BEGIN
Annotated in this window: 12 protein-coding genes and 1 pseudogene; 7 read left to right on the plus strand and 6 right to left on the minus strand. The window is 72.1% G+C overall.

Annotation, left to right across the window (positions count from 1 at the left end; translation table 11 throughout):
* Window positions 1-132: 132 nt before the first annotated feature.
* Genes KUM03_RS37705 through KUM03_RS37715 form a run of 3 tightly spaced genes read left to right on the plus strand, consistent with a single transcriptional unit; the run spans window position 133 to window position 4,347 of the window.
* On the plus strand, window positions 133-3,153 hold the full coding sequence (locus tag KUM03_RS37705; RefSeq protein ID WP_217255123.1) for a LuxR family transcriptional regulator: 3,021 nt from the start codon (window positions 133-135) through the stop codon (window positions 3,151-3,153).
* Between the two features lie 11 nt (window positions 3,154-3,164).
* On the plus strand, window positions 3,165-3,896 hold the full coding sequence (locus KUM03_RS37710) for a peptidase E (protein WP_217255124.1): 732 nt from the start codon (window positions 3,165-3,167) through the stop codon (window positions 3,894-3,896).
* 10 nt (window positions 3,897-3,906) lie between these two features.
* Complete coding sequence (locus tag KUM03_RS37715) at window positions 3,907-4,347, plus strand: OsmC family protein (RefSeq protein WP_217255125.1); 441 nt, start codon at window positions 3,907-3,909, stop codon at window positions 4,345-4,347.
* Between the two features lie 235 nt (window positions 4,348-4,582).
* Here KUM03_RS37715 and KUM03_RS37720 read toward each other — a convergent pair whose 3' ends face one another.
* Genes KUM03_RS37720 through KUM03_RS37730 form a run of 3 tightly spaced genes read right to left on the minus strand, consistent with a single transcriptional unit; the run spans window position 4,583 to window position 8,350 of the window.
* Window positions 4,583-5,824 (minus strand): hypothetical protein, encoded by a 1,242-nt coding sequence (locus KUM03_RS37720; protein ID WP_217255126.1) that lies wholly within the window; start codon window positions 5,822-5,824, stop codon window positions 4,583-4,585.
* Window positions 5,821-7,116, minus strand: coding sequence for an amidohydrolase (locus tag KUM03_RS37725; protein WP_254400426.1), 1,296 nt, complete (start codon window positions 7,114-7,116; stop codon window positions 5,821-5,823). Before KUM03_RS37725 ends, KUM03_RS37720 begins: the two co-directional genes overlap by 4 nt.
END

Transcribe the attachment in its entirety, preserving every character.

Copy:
Annotated in this window: 12 protein-coding genes and 1 pseudogene; 7 read left to right on the plus strand and 6 right to left on the minus strand. The window is 72.1% G+C overall.

Annotation, left to right across the window (positions count from 1 at the left end; translation table 11 throughout):
* Window positions 1-132: 132 nt before the first annotated feature.
* Genes KUM03_RS37705 through KUM03_RS37715 form a run of 3 tightly spaced genes read left to right on the plus strand, consistent with a single transcriptional unit; the run spans window position 133 to window position 4,347 of the window.
* On the plus strand, window positions 133-3,153 hold the full coding sequence (locus tag KUM03_RS37705; RefSeq protein ID WP_217255123.1) for a LuxR family transcriptional regulator: 3,021 nt from the start codon (window positions 133-135) through the stop codon (window positions 3,151-3,153).
* Between the two features lie 11 nt (window positions 3,154-3,164).
* On the plus strand, window positions 3,165-3,896 hold the full coding sequence (locus KUM03_RS37710) for a peptidase E (protein WP_217255124.1): 732 nt from the start codon (window positions 3,165-3,167) through the stop codon (window positions 3,894-3,896).
* 10 nt (window positions 3,897-3,906) lie between these two features.
* Complete coding sequence (locus tag KUM03_RS37715) at window positions 3,907-4,347, plus strand: OsmC family protein (RefSeq protein WP_217255125.1); 441 nt, start codon at window positions 3,907-3,909, stop codon at window positions 4,345-4,347.
* Between the two features lie 235 nt (window positions 4,348-4,582).
* Here KUM03_RS37715 and KUM03_RS37720 read toward each other — a convergent pair whose 3' ends face one another.
* Genes KUM03_RS37720 through KUM03_RS37730 form a run of 3 tightly spaced genes read right to left on the minus strand, consistent with a single transcriptional unit; the run spans window position 4,583 to window position 8,350 of the window.
* Window positions 4,583-5,824 (minus strand): hypothetical protein, encoded by a 1,242-nt coding sequence (locus KUM03_RS37720; protein ID WP_217255126.1) that lies wholly within the window; start codon window positions 5,822-5,824, stop codon window positions 4,583-4,585.
* Window positions 5,821-7,116, minus strand: coding sequence for an amidohydrolase (locus tag KUM03_RS37725; protein WP_254400426.1), 1,296 nt, complete (start codon window positions 7,114-7,116; stop codon window positions 5,821-5,823). Before KUM03_RS37725 ends, KUM03_RS37720 begins: the two co-directional genes overlap by 4 nt.